Co-Teaching as a Special Education Service: Is Classroom Collaboration a Sustainable Practice?


  • Marilyn Friend The University of North Carolina at Greensboro


Collaboration; Collaborative classroom; Co-teaching; Special education;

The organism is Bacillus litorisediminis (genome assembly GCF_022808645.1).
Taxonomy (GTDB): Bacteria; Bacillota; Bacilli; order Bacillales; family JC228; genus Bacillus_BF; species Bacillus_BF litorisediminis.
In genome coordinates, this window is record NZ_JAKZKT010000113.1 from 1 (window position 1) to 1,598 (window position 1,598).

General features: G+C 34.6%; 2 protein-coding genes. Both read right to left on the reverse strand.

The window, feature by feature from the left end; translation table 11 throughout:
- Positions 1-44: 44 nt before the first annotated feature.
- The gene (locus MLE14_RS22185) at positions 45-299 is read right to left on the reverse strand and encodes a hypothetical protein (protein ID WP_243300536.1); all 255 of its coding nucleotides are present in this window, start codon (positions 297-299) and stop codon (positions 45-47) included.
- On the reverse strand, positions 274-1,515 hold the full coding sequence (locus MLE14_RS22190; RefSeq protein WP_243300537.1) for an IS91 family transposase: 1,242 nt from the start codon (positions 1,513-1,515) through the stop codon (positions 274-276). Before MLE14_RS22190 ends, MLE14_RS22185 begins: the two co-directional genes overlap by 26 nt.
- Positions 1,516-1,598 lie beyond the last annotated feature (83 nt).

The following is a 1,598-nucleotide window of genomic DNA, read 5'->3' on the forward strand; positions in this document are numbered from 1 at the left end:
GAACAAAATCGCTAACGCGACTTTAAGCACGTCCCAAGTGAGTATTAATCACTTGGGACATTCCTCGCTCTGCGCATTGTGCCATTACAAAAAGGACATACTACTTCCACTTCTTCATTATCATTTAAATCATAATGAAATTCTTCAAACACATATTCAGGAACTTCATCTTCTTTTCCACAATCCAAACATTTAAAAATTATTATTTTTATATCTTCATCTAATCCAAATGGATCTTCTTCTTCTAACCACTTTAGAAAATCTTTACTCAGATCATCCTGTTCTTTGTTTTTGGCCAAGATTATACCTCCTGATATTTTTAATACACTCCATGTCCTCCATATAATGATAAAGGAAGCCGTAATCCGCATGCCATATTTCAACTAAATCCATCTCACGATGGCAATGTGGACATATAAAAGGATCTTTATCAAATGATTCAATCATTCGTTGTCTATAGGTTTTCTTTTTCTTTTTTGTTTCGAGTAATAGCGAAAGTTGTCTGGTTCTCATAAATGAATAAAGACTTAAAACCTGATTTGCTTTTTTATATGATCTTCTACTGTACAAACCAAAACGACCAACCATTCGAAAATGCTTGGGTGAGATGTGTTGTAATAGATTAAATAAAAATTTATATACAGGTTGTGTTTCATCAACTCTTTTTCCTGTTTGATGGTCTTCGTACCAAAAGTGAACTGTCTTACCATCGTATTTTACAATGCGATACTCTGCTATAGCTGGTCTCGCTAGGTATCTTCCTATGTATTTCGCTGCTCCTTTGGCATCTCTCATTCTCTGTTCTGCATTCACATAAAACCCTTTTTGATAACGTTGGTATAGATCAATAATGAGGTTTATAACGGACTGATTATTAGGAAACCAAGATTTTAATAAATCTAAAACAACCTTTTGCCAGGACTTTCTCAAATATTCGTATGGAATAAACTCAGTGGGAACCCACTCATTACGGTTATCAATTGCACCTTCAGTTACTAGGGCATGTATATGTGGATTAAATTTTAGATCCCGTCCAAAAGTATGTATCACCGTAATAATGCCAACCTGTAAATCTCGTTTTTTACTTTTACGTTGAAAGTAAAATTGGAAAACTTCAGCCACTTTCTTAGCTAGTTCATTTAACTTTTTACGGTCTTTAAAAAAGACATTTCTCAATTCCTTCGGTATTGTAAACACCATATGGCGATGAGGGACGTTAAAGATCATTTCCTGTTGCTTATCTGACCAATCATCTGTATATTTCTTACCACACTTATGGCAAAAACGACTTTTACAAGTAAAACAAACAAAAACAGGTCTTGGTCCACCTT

In the current climate of rigorous educational standards, universal accessibility, and teacher accountability for student outcomes, it is not surprising that co-teaching has become a widely implemented service delivery option for students with disabilities.  Questions can be raised, however, about its sustainability, at least in part because of concerns about its dependence on sophisticated teacher skills for meaningful collaboration set in a supportive school content.  The defining characteristics of collaboration and co-teaching are outlined, and examples of dilemmas related to the collaborative dimension of co-teaching are presented.  The elements that can contribute to strong collaborative classroom partnerships, including carefully prepared teachers, knowledgeable administrators, ongoing professional development and coaching, feasible scheduling, and a focus on parity are attainable, but only if carefully integrated into a school’s culture.  Is co-teaching sustainable as a collaborative endeavor?  Yes, but only if its many dimensions are understood and addressed.



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